Thursday, February 04, 2010

Leave Your Gift at the Altar

Matthew 5 21 "You have heard that it was said to those of old, 'You shall not murder; and whoever murders will be liable to judgment.' 22But I say to you that everyone who is angry with his brother will be liable to judgment; whoever insults his brother will be liable to the council; and whoever says, 'You fool!' will be liable to the hell of fire. 23 So if you are offering your gift at the altar and there remember that your brother has something against you, 24leave your gift there before the altar and go. First be reconciled to your brother, and then come and offer your gift.

I have a long, varied Christian experience – many churches, many Christian ministries, Christian colleges, mission trips, etc. Someone who knows me is going to think I’m writing this about them and their experience. I’m not. Or maybe I am, but I’m writing it about 50 different experiences. In other words, if you see yourself in this exhortation, it’s not because I am writing about your specific experience, but because your specific experience really reflects something that happens quite often in our Christian experience for which Christ has given a very clear specific command.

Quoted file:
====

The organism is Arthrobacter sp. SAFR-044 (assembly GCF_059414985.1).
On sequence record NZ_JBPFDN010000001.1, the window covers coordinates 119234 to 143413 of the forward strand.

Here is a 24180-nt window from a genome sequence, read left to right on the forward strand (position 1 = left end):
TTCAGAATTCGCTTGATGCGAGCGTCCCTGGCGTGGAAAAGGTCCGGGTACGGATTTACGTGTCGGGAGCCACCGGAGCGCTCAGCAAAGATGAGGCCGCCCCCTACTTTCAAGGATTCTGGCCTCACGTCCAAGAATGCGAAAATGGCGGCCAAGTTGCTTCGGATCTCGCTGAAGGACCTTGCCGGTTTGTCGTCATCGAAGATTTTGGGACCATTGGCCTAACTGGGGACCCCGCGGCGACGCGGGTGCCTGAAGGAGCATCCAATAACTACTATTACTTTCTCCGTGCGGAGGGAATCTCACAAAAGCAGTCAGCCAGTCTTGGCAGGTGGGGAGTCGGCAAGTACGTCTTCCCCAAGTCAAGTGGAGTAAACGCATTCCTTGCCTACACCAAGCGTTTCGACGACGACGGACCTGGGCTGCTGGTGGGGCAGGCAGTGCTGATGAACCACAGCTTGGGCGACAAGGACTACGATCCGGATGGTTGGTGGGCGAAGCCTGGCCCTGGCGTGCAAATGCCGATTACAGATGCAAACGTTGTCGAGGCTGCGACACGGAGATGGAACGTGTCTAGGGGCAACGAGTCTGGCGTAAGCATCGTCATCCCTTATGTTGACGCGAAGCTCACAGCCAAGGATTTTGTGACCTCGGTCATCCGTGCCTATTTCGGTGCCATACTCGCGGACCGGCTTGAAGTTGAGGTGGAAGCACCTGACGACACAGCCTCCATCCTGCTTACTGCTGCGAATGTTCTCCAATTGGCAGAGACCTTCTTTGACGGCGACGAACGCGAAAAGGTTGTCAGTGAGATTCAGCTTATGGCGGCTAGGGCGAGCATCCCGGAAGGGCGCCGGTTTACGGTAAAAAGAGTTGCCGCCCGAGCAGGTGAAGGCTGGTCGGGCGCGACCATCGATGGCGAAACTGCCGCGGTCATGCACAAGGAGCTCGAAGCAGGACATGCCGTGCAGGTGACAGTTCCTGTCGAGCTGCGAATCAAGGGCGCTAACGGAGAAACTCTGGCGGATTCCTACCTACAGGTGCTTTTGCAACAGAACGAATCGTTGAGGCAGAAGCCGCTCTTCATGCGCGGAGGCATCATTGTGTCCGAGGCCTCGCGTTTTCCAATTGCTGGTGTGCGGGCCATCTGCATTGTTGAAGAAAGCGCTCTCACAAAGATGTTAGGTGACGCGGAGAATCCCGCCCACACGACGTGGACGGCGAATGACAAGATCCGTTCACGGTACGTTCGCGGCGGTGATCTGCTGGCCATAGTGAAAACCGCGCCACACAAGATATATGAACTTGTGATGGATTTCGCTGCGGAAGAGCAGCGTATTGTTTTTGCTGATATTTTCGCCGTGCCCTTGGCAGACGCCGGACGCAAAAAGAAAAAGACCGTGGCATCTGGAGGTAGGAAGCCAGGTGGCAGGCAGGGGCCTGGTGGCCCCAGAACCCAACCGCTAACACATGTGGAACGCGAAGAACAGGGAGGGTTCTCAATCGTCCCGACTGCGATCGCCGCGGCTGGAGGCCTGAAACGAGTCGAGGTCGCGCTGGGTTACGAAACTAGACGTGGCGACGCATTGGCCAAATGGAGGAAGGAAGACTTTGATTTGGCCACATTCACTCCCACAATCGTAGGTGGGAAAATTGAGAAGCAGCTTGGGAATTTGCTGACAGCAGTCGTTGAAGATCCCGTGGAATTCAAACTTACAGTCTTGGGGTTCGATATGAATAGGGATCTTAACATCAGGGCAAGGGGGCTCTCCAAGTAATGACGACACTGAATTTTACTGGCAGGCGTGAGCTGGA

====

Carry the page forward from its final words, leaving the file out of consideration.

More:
The situation is unresolved Christian conflict. Some issue came up, people got angry, and instead of resolving the issue, one or both parties dug in their heals. Eventually each went on their separate way unreconciled. The answer is NOT what most of us try to do – keep plodding along in Christian ministry in hopes that all the other good that seems to come in spite of or maybe even because of the conflict will outweigh the bad. The answer is, quite simply, to STOP EVERYTHING and be reconciled.

Consider the scenario Christ presents – this guy or girl is at the altar ready to offer a good gift, likely a very good gift. The quality of the gift about to be offered is not in question here. It could be the best gift ever, given of completely good motives. And Jesus says LEAVE IT. Don’t distract yourself from this unresolved situation by all the other good things you have done and continue to do for God. Praise God your ministry has pointed others to the gospel. Praise God that you still bring meals to the sick or visit widows in their affliction. That is good and the appropriateness of those offerings is not in question. And, yet, Jesus stills says LEAVE IT. First, be reconciled to your brother or sister. If you continue in fruitful ministry while unreconciled to your brother or sister in Christ, it does not discount the value of your offering. It just is plain, simple disobedience. It’s sin.